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Editorial: Self-regulation, Not Blackout, ‘Publishers’

Just recently, the Liberian media landscape suffered a major embarrassment when a selected group of newspaper publishers and station managers, under the banner of the Publishers Association of Liberia made an unwarranted commitment not befitting of people who should be directing society.

Without being cognizant of their professional ethics and role in this crucial point in time of our country, the group of 12 ‘publishers and station managers’ chose to allow themselves to be led into the placement of a ‘media block-out’ on the Ministry of Information and Movement for Progressive Change or MPC for using invectives (or abusive languages) in their political exchanges.

According to them, the Ministry of Information is undergoing a month-long media block-out, while Mr. Simeon Freeman and his MPC were facing similar punishment indefinitely. We are even informed that the 12-man Publishers Association of Liberia, meeting at the home of one of the publishers in Paynesville at midnight, had no remorse of consulting their respective editors or team of gate-keepers before making such decision public, probably due to selfishness and fear.

While we wouldn’t want to delve into whatever motive and influence the hasty and partial action of our brothers and sisters of the Publishers Association may have had, we at the New Dawn-Liberia express our displeasure and disagreement in the strongest terms. While we and other well-meaning journalists in Liberia would not want to encourage or promote the use of invectives by politicians to propel tensions and violence during this political season, we also believe that self-regulation is the best way forward.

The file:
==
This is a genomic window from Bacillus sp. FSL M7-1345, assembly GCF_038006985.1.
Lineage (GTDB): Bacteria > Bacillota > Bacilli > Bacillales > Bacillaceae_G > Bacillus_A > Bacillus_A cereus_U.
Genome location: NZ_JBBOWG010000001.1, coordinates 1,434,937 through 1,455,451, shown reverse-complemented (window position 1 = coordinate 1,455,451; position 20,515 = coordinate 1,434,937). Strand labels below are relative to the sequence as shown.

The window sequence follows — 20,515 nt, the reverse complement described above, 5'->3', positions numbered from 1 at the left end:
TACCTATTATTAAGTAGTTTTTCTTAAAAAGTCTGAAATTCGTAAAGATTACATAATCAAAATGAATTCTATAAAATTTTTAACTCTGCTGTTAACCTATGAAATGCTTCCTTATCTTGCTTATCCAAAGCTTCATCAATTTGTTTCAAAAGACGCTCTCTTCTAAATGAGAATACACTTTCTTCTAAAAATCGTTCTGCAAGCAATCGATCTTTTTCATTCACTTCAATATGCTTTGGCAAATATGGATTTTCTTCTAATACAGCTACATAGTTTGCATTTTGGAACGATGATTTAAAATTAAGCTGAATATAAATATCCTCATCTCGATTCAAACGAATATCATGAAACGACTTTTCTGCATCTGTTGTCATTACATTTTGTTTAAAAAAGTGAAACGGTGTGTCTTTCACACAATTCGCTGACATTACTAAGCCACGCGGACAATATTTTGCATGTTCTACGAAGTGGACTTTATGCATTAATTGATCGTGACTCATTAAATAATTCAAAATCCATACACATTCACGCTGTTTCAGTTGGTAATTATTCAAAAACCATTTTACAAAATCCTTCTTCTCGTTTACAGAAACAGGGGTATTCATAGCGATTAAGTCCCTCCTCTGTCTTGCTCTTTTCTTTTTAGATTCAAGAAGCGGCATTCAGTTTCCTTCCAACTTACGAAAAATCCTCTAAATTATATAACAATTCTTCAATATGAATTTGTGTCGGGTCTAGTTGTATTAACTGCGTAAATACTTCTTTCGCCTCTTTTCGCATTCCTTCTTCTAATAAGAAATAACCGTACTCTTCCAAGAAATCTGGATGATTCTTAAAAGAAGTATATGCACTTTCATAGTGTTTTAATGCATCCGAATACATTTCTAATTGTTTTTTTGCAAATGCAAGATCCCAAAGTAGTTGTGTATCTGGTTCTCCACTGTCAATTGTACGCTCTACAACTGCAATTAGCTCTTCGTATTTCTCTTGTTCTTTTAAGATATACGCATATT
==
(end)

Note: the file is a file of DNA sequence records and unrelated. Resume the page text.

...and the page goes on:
Just as we at the New Dawn-Liberia had decided as an official policy two weeks before the so-called ‘blackout’ not to promote conflict-prone news items, we had also thought that other newspapers and radio and television stations would have individually instituted similar measure to deter and guide our politicians to political decency in the process of voting  later this year.

By so doing, we believe, our role would better manifest itself, in terms of preventing violence before, during and following the general and presidential elections. Judging from current political vows and negative pronouncements by politicians and political parties with regards to the presidency and other political positions, the Liberian media must now be steadfast in playing a role to sustain the peace already on hand. “They have told us that they reside and work in the United States and elsewhere; and that they’ve come back to contest because they love and want to rebuild Liberia.”

For us, we have nowhere elsewhere, but Liberia as evidenced by what we went through during our civil crisis, including the 2003 conflict between April and August, and If the 12-man Publishers Association of Liberia is prepared to return to our country’s dark days for selfishness, we and other well-meaning journalists are not.

This is why we at the New Dawn-Liberia, again, sincerely reject the recent ‘news block-out’ announced by the Publishers Association of Liberia, and will continue to perform our responsibilities  not only in consonance with the principles of good journalism, but the concept of Peace-building and state-building.

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We also urged other well-meaning colleagues in disagreement with the ‘concept of greed and selfishness’ exhibited by our few brothers and sisters of the Publishers Association, not to fall prey to the whims and caprices of those in the constant habit of exposing our noble profession to public ridicule. For us, we remain available and open to all, but would ensure that only the issues are promoted as news and not INSULTS.

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